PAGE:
Indulge in the flavors of the authentic Creole culture with this Louisiana Red Beans and Rice recipe. Red kidney beans, smoked ham hock, andouille sausage, bay leaves, bell pepper, celery, and onion are cooked with Creole spices and served with white rice.
Red beans and rice, folks, it’s more than just a recipe to me – it’s a love story. You see, New Orleans holds a special place in my heart. It’s where my husband and I tied the knot right in the heart of the French Quarter. So, this dish is like a culinary keepsake, a reminder of those vibrant streets and the love we celebrated there.
When I go to a Creole or Cajun restaurant, there’s no need to flip through the menu. I’m zeroing in on red beans and rice. It’s not just a meal; it’s my litmus test for good eats. Do they use kidney beans? How about the smoked sausage – is it on point? The texture, gotta be creamy. The broth, savory and spiced to perfection. And, of course, the beans should steal the show, with more of them than rice on the plate. These details matter when you’re chasing the best red beans and rice recipe experience.
This recipe isn’t just about food; it’s about experiencing the soul of New Orleans in every mouthful. And if you’re a fan of Southern comfort food, you absolutely can’t miss this. Trust us, one bite, and you’ll be transported to the bustling streets of the French Quarter, the vibrant jazz scene, and the rich culinary traditions of the Big Easy.
Bonus! If you’re short on time but still craving amazing flavor, we have Instant Pot and Crockpot red beans and rice recipes that are both very popular! Simply toss all the ingredients in your slow cooker, set it, and forget it!
What is Red Beans and Rice?
Red Beans and Rice is a comfort food dish that comes from Louisiana’s Creole tradition. It’s made with red kidney beans, bell pepper, onion, and celery, Creole spices (thyme, cayenne pepper, bay leaf, etc.) and pork bones (typically left over from Sunday dinner), all cooked together slowly in a pot and served with white rice. Meats like andouille or tasso are also frequently used.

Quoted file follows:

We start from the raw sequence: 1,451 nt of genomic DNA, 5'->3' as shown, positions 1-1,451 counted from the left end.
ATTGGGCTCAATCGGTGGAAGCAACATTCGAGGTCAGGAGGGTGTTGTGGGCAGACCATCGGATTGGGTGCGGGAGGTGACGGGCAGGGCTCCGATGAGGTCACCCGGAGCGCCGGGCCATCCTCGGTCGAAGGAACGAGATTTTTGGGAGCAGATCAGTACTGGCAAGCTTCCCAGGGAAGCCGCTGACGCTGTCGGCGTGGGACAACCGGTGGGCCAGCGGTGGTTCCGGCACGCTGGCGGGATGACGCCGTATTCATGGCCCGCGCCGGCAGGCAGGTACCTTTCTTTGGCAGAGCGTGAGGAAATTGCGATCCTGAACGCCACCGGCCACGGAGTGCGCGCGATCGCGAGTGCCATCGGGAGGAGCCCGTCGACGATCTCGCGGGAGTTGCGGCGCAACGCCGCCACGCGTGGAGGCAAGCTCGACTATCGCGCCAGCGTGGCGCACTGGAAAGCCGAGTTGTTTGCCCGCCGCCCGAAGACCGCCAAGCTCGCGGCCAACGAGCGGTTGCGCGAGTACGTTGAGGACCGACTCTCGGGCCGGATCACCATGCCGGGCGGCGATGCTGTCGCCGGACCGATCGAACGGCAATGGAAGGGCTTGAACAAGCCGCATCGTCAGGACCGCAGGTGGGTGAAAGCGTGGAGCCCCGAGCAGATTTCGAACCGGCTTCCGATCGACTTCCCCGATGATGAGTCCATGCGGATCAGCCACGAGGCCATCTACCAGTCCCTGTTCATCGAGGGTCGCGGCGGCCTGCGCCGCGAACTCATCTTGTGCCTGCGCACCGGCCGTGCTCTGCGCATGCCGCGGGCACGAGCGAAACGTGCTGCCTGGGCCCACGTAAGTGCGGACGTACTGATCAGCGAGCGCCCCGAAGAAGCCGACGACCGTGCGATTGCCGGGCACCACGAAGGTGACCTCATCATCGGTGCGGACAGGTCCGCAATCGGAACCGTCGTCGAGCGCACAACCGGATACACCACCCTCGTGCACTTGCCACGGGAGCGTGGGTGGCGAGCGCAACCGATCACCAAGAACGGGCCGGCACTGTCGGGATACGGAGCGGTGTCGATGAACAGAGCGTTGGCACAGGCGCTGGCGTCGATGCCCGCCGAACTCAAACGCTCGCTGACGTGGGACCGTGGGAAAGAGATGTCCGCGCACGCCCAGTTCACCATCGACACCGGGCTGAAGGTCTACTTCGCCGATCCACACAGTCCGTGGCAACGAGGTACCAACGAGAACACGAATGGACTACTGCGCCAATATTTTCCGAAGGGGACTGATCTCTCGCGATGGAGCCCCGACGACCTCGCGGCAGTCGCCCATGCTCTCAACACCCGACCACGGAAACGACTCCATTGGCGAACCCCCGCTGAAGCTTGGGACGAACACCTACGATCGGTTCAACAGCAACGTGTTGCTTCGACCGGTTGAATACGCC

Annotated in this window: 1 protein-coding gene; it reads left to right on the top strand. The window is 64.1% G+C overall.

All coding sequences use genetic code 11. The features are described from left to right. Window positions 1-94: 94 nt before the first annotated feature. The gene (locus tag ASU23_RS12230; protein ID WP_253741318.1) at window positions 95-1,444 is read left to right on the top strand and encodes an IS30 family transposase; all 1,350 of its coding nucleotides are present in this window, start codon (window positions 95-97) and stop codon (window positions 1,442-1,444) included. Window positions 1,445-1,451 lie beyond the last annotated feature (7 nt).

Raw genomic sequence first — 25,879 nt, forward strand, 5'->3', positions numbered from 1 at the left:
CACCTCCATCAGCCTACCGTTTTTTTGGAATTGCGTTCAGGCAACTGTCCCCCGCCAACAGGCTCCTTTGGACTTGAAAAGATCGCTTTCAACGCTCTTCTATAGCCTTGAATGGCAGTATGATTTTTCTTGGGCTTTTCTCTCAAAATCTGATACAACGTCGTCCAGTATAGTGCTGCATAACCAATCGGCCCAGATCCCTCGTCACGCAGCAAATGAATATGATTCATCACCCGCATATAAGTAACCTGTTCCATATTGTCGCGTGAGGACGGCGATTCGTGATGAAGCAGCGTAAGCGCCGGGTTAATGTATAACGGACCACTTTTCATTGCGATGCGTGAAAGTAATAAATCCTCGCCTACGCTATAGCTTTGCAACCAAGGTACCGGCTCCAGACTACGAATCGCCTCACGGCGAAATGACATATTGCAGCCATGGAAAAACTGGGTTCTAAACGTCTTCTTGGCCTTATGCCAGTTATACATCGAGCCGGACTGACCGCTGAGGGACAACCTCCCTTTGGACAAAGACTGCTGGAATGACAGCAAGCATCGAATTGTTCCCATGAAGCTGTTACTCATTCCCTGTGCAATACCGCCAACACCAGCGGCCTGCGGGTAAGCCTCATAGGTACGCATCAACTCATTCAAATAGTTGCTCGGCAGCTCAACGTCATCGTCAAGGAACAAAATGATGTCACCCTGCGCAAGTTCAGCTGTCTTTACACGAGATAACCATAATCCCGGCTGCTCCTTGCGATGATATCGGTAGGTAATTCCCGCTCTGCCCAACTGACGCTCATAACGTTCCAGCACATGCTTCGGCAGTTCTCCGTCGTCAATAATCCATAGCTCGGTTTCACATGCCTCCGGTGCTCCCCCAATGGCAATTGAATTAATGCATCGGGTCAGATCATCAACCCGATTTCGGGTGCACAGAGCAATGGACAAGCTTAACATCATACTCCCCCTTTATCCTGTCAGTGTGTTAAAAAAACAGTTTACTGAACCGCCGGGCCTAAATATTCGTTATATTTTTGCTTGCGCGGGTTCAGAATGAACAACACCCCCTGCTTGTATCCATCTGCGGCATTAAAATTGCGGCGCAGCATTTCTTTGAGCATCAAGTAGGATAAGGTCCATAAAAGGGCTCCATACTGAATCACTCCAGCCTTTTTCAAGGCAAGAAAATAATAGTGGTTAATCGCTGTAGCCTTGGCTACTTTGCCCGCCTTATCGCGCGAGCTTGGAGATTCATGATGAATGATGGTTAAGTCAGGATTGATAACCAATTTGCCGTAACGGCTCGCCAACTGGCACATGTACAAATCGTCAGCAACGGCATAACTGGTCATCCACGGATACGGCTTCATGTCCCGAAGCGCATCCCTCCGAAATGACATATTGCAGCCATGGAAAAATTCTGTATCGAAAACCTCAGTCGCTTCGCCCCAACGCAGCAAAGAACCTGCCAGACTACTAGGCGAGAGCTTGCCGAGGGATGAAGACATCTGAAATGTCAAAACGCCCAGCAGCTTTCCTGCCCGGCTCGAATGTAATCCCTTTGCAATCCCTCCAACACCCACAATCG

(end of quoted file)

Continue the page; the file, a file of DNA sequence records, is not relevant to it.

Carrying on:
Red Beans and Rice holds a significant place in African American culture, the African diaspora, and the broader world of Black foodways. It is a dish that resonates deeply with the history, heritage, and soul of the Southern United States and beyond.
Many enslaved Africans brought their knowledge of rice cultivation and preparation to the Americas, where rice became a crucial crop in the Lowcountry region of South Carolina and Georgia. This culinary connection between Africa and the New World laid the foundation for rice-based dishes like this.
The use of beans and rice in combination also has deep roots in African cuisine and throughout the Caribbean, where variations of red beans and rice are found in countries like Jamaica, Haiti, and Cuba.
As Africans adapted to their new surroundings in the Americas, they incorporated local ingredients and cooking methods, creating a unique fusion of African and American cuisines. This fusion reflects ingredients like kidney beans, ham hock, and spices, influenced by African and Southern American traditions.
Red Beans and Rice is also a symbol of resilience and resourcefulness. During challenging times, families turned to this dish because it was affordable, nourishing, and flavorful. It provided comfort and sustenance in the face of adversity.
In many Black families and communities, this dish has become a beloved tradition. It’s often served on Mondays, a practice that has its roots in historical laundry day schedules. This tradition has persisted as a way to celebrate community and togetherness.
- Smoked ham hock
- Chicken bouillon
- Bay Leaves
- Serrano chiles
- Dried red beans (kidney beans)
- Andouille sausage
- Bell pepper
- Creole seasoning (e.g. Tony Chachere)
- Cooked rice, for serving
- Parsley and green onion, for garnish
Kidney Bean vs. Small Red Bean
So, you might be wondering, what’s the difference between kidney beans and small red beans? Well, these two are like cousins in the dried bean family, but kidney beans are bigger and they come in different shades of red, from dark to light. Small red beans are smaller and rounder with a deeper red color.